Though he has the perfect cover, his identity is finally discovered by his family, and his plans are ruined again. Despite his hesitancy to trust the people he knew before the war, family, lovers, and enemies still find their way into his life. Can Carl ever find the love and privacy his tortured mind craves?


“Home at Last” and “The Trespasser, the rescue, and the family” – both about returning combat vets. Tell us how you felt writing the stories?

I wanted to inform people of what it was like after we returned. There were many challenges, The anti-war public, the erroneous stereotypes published by the media, family members who believed what the media sold them, and life in general.

Do you feel these stories are a therapeutic process for your readers: Combat vets returning home who can relate?

I don't hear back from many readers and that is probably because they keep those feelings hidden. One reader did tell me I did a great job of showing the situation in a positive manner. Another reader told me she could see herself in my main character in The Trespasser, the Rescue, and the Family.


Can you tell us about your most recent literary work?

Home at Last tells the reader what PTSD is like through the actions and dialog of my main character and a secondary character.


Finally, can you give us a teaser of your current project? Perhaps a favorite quote from you most recent (or soon-to-be) released book?

"Loneliness can be a bitter companion." - Home at Last. I'm working on a third book that will connect the family in The Trespasser to the family in Home at last. I don't have a title for it yet.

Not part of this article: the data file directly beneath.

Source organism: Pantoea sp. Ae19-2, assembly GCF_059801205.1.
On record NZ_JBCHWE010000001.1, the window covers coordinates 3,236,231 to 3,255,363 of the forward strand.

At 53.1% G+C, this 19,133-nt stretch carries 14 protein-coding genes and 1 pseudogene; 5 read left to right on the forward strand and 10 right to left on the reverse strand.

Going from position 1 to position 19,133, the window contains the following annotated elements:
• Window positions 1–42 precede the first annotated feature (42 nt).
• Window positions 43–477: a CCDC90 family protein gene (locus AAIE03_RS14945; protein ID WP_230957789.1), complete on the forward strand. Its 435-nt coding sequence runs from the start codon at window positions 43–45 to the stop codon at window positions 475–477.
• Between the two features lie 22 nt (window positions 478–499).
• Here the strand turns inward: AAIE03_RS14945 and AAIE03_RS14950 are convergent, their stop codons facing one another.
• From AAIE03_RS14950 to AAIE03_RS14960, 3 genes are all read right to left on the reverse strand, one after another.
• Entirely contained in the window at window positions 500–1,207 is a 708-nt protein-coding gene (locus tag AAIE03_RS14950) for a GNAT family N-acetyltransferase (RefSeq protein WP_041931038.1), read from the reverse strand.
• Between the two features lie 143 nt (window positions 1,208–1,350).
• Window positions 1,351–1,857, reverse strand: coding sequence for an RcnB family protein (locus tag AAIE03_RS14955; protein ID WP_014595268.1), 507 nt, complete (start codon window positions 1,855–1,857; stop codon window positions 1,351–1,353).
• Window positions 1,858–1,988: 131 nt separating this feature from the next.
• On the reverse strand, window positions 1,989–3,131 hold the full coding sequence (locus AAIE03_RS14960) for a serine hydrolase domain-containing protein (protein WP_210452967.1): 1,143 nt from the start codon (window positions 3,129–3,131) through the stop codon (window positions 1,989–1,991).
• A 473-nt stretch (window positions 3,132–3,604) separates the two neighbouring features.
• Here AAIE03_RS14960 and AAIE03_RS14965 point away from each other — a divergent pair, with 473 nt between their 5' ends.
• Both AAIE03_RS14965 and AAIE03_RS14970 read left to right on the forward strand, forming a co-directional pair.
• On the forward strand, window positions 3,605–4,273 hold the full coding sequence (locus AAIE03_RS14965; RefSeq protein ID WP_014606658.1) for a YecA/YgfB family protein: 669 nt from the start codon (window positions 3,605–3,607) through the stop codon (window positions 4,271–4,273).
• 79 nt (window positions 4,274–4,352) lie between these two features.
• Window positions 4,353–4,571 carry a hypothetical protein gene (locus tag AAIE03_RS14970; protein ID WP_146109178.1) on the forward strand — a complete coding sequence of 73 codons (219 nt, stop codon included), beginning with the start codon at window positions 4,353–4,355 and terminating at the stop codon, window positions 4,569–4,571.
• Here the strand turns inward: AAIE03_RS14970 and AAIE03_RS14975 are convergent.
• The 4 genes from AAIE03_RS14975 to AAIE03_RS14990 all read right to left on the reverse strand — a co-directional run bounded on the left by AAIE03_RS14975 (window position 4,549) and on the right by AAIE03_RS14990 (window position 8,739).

About this teaser and finishing your trilogy with a connection to the families: How important is it to have a link to family or community for returning vets?

I believe very important. In all of the services, everything you do is as a team, your life depends on each other. Whether on shipboard, in an aircraft, or on land, each person has a job to do that the others depend on getting accomplished.

After returning home, our Vietnam veterans have volunteered and helped others across the nation. A case in point, In 2015 we had a landslide and flood in the small city where I live, Team Rubicon made up of veterans came and helped people for several weeks. I joined them and several were from out of state.

I try to help my neighbors and friends when they need it. I stress this point in both books. I realize this isn't the picture our national media shows the public.

Do you think this message helps your veteran readers get through rough times of depression and loneliness?

I don't know but I hope so. At least they know we all faced the same challenges after we returned and somebody wrote the story for them. Granted, my books are fiction but they tell the facts as well as I could.


Let's wrap this interview up with a few recommendations for our readers: Can you give us some of your favorite books that you’ve read? The ones you’ve gone back to time and again?

The Good Shepherd, by C. S. Forester

Sitka, by Louis L'Amour

Scorpion in the Sea, by P. T. Deutermann


Although we had a few technical difficulties with this interview, I was honored to have been given the time to learn more about John and his writing. He is an insightful author with a heart of gold. The underlying theme of his books is certain to inspire both military and non-military readers alike. John's novels give his audience the opportunity of understanding and appreciation on what life is like for a veteran after returning home, a changed person.

I encourage you to visit John's author page to learn more about his books. Be sure to sign up to his email list so you can be first-in-line to grab the last book in his trilogy by clicking the link below!